Monster REVIEW – A Poignant Presentation of Perspective

A Hirokazu Kore-eda homecoming

Monster 2023
Monster 2023

Coming back to his native Japan for the first time since his Palme d’Or winner, Shoplifters, director Hirokazu Kore-eda returns with new drama, Monster. His latest film also marks the first time since his 1995 debut, Maborosi, that he’s directed a film he hasn’t written. Instead, the screenplay for Monster is penned by Yūji Sakamoto, and together the pair tell a touching coming-of-age story from three different, but closely-connected perspectives.

After concerned single-mother Saori (Sakura Andō) notices a change in the behaviour of her son, Minato (Sōya Kurokawa), she attempts to find out what’s caused this shift. Discovering that Minato’s teacher, Mr. Hori (Eita Nagayama), is responsible, she quickly alerts the school and seeks justice for her son. Developing the situation and story from here, Sakamoto’s screenplay repeats the same chain of events several times, but each time from a different character’s perspective: mother, teacher and student. But who’s the titular monster? Well, with Kore-eda at the helm, it’s hard to be immediately certain.

At first this structure risks hampering the film. Saori’s struggle to get to the bottom of the incident becomes frustrating to watch as it feels like Sakamoto is omitting too many important details in his script, ultimately, because he is. Eventually this drip feeding of detail does pay off, but the initial lack of clarity alongside the repetitive plot leaves Monster’s first act feeling, at times inaccessible and uninviting.

Thankfully, this is swiftly overcome with the arrival of the film’s second act. It almost takes on Monster’s own thoughtful themes of rebirth, as it flourishes into a reinvigorated story by approaching the events from another angle. As the overall structure starts to become clearer and the shift in focus allows the narrative more cohesion, Monster morphs into an intriguing mystery. This enigmatic energy is underpinned by the final score from the late Ryuichi Sakamoto. His composition offers the film a stirring musical accompaniment that channels an apt mystique, all while providing a tenderness that’s inherent to the film’s tone.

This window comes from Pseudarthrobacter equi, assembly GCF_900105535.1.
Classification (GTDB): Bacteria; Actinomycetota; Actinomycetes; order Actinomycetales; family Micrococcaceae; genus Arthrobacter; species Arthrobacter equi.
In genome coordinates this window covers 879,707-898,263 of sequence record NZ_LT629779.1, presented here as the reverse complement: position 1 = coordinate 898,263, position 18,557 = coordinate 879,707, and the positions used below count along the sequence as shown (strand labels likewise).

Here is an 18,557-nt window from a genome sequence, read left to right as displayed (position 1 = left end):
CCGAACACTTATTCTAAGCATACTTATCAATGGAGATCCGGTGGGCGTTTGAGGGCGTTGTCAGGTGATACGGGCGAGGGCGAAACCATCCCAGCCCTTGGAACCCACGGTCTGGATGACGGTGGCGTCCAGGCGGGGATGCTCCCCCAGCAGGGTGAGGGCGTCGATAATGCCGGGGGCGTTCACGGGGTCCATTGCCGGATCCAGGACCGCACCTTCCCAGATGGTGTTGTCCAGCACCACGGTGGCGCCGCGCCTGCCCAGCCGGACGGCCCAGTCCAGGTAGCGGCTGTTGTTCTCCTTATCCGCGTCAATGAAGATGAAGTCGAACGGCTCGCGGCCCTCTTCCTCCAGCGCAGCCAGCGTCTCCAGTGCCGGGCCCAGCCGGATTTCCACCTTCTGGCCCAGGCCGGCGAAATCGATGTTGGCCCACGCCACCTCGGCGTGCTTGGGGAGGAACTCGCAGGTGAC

At the centre of the film’s mystery are two young students: the aforementioned Minato, and his classmate, Yori (Hinata Hiiragi). Both are portrayed by young actors in their very first roles, even if their respective performances would suggest otherwise. Kore-eda has a history of working with young actors and getting fantastic, naturalistic performances out of them, and with Monster, he’s done it again. Sōya Kurokawa impresses in particular, conveying Minato’s struggles with the cruel mixture of pain and uncertainty that he’s forced to endure especially well.

It’s a performance – much like the film’s narrative – that steadily evolves over the three act structure, gradually revealing more of Minato’s character and experience in a thoroughly compelling manner. Combined with Kore-eda’s fascinating use of perspective, which outlines just how easily events and actions can be misinterpreted or misunderstood, this performance and the unfolding narrative culminates in an emotionally gripping final act.

It’s here that the audience’s patience is really rewarded, as all the pieces of the puzzle finally click together and create the full picture. Although, by this stage the truth of Minato’s story is far more interesting than any intricacies of the plot. So while Monster does offer a satisfying explanation to its central conundrum, it is Minato’s more personal story that becomes its most engaging quality. Kore-eda’s ability to tell this story through such an absorbing and unlikely premise truly makes Monster one of his most accomplished films yet.

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Monster 2023
Hirokazu Kore-eda carefully crafts an intriguing and intricate exploration of perspective, making Monster both a compelling mystery and a compassionate coming-of-age story.